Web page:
Supplementary Information

Supplementary Notes 1–6, Supplementary Figures 1–5 and Supplementary References 36–42.

Reporting Summary

Supplementary Video 1

Video recordings of Euglena gracilis between glass slides separated by a spacer of thickness 80 µm. In dilute cultures (left), cells exhibit flagellar swimming without cell shape changes. In crowded cultures (right), cells display a variety of behaviours, including flagellar swimming, cell rounding and spinning, and large-amplitude periodic cell body deformations typical of metaboly.

Supplementary Video 2

Euglena gracilis cells exhibiting metaboly and directed motion in the anterior-to-posterior direction while confined between glass slides. Observation using bright-field reflected light microscopy reveals the reconfigurations of the striated cell envelope concomitant with cell body deformations in the plane of the glass slide. The separation between the slides is 6 µm.

Supplementary Video 3

Euglena gracilis cells exhibiting metaboly and directed motion in the anterior-to-posterior direction while confined between glass slides. Observation using bright-field reflected light microscopy reveals the reconfigurations of the striated cell envelope concomitant with cell body deformations in the plane of the glass slide. The separation between the slides is 4 µm.

Supplementary Video 4

Video recordings of Euglena gracilis in tapered capillaries. Cells swimming into tapered capillaries transition from flagellar swimming (top left) to developing large-amplitude shape excursions (top right), including rounding (bottom left). When confined in capillary diameters smaller than about twice the free-swimming cell diameter, most cells develop the prototypical peristaltic cell body deformations of metaboly (bottom right).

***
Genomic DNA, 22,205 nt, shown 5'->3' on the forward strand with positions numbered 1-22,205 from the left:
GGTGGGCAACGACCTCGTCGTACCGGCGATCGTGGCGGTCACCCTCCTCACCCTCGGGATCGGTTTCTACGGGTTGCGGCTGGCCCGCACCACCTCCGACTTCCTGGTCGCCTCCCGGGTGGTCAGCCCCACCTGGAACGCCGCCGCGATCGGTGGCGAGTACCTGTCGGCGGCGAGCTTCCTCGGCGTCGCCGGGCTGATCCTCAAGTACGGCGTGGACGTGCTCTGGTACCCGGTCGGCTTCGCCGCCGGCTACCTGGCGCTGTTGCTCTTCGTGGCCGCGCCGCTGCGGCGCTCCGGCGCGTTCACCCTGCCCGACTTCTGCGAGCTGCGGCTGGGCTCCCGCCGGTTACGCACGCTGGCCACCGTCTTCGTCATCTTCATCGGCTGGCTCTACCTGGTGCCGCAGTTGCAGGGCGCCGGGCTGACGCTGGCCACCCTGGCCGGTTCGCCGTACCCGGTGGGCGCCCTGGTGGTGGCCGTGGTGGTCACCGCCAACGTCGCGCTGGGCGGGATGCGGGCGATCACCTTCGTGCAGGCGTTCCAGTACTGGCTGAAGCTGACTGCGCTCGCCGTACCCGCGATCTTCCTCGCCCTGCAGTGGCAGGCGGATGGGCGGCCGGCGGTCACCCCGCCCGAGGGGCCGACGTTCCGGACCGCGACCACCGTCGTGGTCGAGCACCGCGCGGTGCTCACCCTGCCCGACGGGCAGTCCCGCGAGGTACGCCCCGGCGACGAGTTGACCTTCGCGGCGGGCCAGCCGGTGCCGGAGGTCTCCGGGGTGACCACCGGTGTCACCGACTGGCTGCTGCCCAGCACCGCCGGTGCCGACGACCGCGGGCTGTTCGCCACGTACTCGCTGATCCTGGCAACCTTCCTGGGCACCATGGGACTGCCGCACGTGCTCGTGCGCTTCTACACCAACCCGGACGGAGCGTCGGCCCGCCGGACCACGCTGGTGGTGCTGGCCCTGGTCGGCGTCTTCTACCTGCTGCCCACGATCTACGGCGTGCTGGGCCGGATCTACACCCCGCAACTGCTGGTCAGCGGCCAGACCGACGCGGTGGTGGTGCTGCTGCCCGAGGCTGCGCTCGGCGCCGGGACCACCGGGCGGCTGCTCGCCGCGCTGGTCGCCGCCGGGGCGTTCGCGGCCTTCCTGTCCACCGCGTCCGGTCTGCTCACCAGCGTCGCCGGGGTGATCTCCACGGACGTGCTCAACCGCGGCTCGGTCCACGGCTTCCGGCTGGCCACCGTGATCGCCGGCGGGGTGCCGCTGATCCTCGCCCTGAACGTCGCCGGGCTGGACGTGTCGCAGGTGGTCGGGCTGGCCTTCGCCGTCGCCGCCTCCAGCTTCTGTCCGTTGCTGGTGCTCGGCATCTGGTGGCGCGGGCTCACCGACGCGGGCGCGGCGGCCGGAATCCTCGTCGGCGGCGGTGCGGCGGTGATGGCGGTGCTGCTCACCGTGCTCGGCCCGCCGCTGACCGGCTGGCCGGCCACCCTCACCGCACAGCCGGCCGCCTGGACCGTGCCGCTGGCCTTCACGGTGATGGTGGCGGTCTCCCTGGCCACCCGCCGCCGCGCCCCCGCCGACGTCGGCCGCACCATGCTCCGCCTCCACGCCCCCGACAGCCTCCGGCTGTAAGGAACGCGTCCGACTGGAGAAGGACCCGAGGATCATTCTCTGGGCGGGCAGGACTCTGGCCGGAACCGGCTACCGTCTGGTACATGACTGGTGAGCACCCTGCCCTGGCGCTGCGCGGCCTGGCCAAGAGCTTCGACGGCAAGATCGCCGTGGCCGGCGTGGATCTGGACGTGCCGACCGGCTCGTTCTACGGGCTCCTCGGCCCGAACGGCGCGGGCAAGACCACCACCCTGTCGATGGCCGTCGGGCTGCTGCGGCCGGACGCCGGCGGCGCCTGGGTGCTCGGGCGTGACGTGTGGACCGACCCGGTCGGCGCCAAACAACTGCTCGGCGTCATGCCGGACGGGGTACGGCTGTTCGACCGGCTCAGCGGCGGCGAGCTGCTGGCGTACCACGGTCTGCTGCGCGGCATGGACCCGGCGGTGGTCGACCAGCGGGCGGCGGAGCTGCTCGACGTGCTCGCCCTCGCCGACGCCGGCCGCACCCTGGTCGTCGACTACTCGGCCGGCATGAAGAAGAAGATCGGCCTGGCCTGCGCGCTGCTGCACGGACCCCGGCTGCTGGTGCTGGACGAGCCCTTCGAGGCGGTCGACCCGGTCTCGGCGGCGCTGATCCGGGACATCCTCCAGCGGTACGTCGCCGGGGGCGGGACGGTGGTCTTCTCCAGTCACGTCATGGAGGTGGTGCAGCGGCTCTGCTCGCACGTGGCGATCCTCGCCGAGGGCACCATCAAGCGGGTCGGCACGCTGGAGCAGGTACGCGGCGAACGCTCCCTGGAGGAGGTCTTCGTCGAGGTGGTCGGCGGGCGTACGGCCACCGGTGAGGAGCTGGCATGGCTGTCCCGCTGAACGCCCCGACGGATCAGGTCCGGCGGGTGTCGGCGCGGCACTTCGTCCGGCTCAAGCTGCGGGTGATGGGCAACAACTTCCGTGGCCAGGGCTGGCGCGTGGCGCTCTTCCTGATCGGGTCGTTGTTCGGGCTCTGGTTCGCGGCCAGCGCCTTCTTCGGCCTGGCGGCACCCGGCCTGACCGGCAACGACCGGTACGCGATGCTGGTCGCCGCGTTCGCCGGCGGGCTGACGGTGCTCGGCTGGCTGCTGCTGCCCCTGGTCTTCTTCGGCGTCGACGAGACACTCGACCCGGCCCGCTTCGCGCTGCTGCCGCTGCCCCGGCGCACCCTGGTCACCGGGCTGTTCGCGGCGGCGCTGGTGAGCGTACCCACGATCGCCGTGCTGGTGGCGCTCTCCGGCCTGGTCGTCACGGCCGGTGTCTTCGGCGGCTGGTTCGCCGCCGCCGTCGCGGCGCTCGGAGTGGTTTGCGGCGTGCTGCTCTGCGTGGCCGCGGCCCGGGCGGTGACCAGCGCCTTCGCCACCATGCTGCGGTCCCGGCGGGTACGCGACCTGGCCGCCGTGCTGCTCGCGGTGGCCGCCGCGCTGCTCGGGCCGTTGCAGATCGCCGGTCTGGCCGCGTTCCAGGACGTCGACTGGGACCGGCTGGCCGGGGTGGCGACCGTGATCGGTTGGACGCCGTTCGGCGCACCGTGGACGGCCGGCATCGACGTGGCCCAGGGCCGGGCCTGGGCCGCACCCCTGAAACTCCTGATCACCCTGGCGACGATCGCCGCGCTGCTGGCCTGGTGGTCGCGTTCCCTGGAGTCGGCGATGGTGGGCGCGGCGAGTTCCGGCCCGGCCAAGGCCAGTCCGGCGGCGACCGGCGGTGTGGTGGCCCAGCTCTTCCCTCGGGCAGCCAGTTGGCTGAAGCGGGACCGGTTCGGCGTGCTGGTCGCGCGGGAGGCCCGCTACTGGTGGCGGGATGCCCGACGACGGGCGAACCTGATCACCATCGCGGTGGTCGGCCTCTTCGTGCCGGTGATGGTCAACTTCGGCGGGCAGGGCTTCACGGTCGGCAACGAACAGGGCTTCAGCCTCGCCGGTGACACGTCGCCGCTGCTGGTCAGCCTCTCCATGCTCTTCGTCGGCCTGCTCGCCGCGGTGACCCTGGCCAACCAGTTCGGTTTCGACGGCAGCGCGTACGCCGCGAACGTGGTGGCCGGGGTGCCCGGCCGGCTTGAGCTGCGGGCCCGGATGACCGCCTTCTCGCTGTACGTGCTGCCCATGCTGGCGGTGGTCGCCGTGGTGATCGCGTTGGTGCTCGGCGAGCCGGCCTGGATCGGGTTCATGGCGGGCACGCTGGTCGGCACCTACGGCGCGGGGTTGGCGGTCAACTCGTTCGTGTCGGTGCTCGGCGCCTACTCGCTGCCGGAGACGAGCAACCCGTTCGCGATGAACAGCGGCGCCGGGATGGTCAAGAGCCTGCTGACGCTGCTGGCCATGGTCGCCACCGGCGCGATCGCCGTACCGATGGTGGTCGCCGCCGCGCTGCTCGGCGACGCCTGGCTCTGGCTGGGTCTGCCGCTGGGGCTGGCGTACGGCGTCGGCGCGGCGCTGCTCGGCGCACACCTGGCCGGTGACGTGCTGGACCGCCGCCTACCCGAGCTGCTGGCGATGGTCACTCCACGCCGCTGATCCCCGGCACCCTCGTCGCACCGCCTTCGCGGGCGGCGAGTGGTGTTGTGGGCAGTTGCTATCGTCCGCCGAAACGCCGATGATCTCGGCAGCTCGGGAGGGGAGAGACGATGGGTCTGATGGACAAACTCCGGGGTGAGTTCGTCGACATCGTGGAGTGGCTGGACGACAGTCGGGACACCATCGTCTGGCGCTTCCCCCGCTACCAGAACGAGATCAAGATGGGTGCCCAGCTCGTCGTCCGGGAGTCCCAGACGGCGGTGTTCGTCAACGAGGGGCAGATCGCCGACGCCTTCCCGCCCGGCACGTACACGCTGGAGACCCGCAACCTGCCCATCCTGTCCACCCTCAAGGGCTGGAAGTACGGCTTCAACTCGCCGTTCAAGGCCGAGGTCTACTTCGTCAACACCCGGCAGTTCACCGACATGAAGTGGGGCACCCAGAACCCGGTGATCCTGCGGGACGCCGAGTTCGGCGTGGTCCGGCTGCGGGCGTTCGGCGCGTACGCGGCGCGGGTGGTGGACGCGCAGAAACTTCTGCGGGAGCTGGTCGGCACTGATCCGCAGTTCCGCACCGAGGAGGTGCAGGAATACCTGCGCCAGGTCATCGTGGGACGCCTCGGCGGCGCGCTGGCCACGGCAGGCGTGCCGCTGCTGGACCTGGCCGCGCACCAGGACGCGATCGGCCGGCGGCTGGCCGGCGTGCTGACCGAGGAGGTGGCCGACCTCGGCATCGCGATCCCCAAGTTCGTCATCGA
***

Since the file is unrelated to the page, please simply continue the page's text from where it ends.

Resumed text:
Supplementary Video 5

Euglena gracilis cell confined in a glass capillary and imaged using bright-field reflected light microscopy. Rounding of the cell body, as determined by the reconfigurations of the pellicle strips, allows the cell to switch its orientation. The microscope was intermittently focused at the pellicle/capillary interface to visualize the pellicle and at the capillary axis to visualize cell shape.

Supplementary Video 6

Video recordings of Euglena gracilis exhibiting metaboly and directed motion in tapered capillaries under increasing confinement, as quantified by the ratio of dcap/dcell, along with kymographs relative to the capillary axis. The movie shows that crawling by metaboly is effective up to very large degree of confinement.

Supplementary Video 7

Video recordings of Euglena gracilis not exhibiting body deformations and acting as hydraulic plugs driven by a known pressure difference, pin, of increasing magnitude between the capillary extremities. Data from these experiments allowed us to quantify a viscous and confinement-dependent friction between cells and the capillary walls.

Supplementary Video 8

Video recordings of Euglena cells stuck in a glass capillary and beating their anterior flagellum.

Supplementary Video 9

Results from the idealized model for the power phase of metaboly in the limit of infinite wall friction relative to hydraulic resistance (top), in the limit of zero wall friction relative to hydraulic resistance (bottom), and for an intermediate case where hydraulic propulsive forces and frictional resistive forces compete (middle). The blue arrows report the average fluid velocity induced by the cell, defined as the flow rate divided by the cross-sectional area of the capillary. The surface of the idealized model is decorated along slip lines by material particles to highlight their motion relative to the capillary walls in the contact region.